Subscribe to our free, weekly email newsletter!


WMS on the Cloud: Could It Really Work for Your Company?

image

Warehouse management technology is now available in an on-demand delivery model, offering a lower cost, reduced risk option. Here are four reasons your management team needs to consider putting your WMS on the cloud.




January 04, 2011

So the world probably doesn’t need another whitepaper detailing the benefits of a warehouse management system (which, by the way, are increased productivity, real-time access to information, up to 99+ percent inventory accuracy, faster shipping, better collaboration with partners
and improved customer service, to name a few).

But perhaps your business has been putting off installing a new WMS because no one is entirely sure the benefits outweigh the potential risks to your business.

You’re not convinced either. “Do I have enough staff to install and support such a sophisticated system? Our IT department is pretty overwhelmed already. And all the infrastructure costs…” You wonder if a WMS will deliver a return that makes the time and financial investment worthwhile. Are we getting warm?

WMS in the cloud – Can it really work for you, or is it just fluff?


Fill out the information below and Download your FREE White Paper now!


Download this paper:
WMS on the Cloud: Could It Really Work for Your Company?
Sponsored by:
image
* Indicates a required field
*Email:
*First Name:
*Last Name:
*Title:
*Company:
*Country:
*Address 1:
Address 2:
*City:
*State:
Province/Region:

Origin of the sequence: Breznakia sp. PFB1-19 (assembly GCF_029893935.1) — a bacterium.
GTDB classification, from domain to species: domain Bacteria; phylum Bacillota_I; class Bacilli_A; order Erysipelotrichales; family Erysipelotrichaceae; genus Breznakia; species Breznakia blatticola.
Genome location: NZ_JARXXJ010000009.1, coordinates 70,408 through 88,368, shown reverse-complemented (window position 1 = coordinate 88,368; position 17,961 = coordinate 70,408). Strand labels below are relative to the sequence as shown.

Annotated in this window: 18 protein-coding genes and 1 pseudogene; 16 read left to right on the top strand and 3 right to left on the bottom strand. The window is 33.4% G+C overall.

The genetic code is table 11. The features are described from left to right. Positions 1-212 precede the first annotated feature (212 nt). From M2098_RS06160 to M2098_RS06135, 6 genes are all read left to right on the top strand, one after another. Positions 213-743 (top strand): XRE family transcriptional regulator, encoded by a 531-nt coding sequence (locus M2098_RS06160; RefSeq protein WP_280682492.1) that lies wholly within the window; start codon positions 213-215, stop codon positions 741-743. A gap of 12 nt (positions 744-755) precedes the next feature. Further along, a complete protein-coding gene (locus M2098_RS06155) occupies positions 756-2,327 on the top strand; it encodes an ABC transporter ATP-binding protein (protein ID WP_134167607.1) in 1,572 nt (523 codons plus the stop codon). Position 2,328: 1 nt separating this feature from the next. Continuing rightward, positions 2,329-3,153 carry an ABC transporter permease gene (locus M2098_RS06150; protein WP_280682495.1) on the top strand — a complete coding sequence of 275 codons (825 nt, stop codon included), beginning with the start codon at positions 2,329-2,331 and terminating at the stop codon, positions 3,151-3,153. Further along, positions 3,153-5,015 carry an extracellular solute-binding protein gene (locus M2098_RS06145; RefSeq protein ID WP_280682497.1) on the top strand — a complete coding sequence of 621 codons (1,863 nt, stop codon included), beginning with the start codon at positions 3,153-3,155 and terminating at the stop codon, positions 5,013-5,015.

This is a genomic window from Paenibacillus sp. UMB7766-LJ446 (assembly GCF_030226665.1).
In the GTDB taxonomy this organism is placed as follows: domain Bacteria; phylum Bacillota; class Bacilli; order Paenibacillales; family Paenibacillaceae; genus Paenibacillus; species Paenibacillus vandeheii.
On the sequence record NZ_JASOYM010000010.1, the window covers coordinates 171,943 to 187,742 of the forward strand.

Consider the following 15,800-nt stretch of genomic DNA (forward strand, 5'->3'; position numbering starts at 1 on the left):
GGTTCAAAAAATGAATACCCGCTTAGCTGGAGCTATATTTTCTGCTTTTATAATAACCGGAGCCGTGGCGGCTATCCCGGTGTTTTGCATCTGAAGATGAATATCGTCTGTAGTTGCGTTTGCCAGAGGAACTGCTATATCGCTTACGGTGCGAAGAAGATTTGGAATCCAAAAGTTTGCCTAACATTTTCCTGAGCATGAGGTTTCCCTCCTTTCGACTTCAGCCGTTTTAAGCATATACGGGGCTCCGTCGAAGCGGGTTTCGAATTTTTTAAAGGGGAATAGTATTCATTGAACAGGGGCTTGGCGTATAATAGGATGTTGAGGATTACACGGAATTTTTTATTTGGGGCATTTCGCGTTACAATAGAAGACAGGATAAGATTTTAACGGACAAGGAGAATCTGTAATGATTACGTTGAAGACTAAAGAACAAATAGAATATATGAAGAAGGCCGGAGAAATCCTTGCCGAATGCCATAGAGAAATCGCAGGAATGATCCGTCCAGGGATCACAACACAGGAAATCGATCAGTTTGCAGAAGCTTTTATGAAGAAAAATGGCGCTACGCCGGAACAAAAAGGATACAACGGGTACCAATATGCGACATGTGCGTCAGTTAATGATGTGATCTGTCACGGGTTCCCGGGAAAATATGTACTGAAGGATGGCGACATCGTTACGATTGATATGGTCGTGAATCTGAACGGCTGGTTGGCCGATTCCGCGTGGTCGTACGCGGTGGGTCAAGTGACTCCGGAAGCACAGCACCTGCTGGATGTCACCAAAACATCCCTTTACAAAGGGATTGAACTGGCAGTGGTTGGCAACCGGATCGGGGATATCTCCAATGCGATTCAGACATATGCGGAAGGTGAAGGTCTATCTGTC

*Zip/Postal Code:
*Phone Number:
Save my data on this computer (do not use on public/shared computers)

Subscribe to Logistics Management magazine

Subscribe today. It's FREE!
Get timely insider information that you can use to better manage your
entire logistics operation.
Start your FREE subscription today!

Recent Entries

UPS today announced diluted earnings per share of $1.32 for the third quarter 2014, a 13.8% improvement over the prior year period. Operating profit increased 8.3%, resulting from balanced growth across all three segments.

The Department of Transportation’s Bureau of Transportation Statistics (BTS) reported this week that U.S. trade with its North America Free Trade Agreement (NAFTA) partners Canada and Mexico increased 4.4 percent from August 2013 to August 2014 at $100.6 billion.

As expected, global trade dipped from August to September but still saw annual gains, according to data issued this week by Panjiva, an online search engine with detailed information on global suppliers and manufacturers.

Transportation and logistics merger and acquisition (M&A) activity in the third quarter saw annual gains, which were driven by smaller deals in the trucking logistics, shipping, and passenger air sectors, according to data issued in the Intersections report by PwC this week.

With the holidays rapidly approaching, it appears retailers are not quite done getting inventory set up and on the shelves in time for what is expected to be a fairly active shopping season. That much was evident based on recent data for September volumes issued by the Port of Los Angeles (POLA) and the Port of Long Beach (POLB).

Comments

Post a comment
Commenting is not available in this channel entry.


© Copyright 2013 Peerless Media LLC, a division of EH Publishing, Inc • 111 Speen Street, Ste 200, Framingham, MA 01701 USA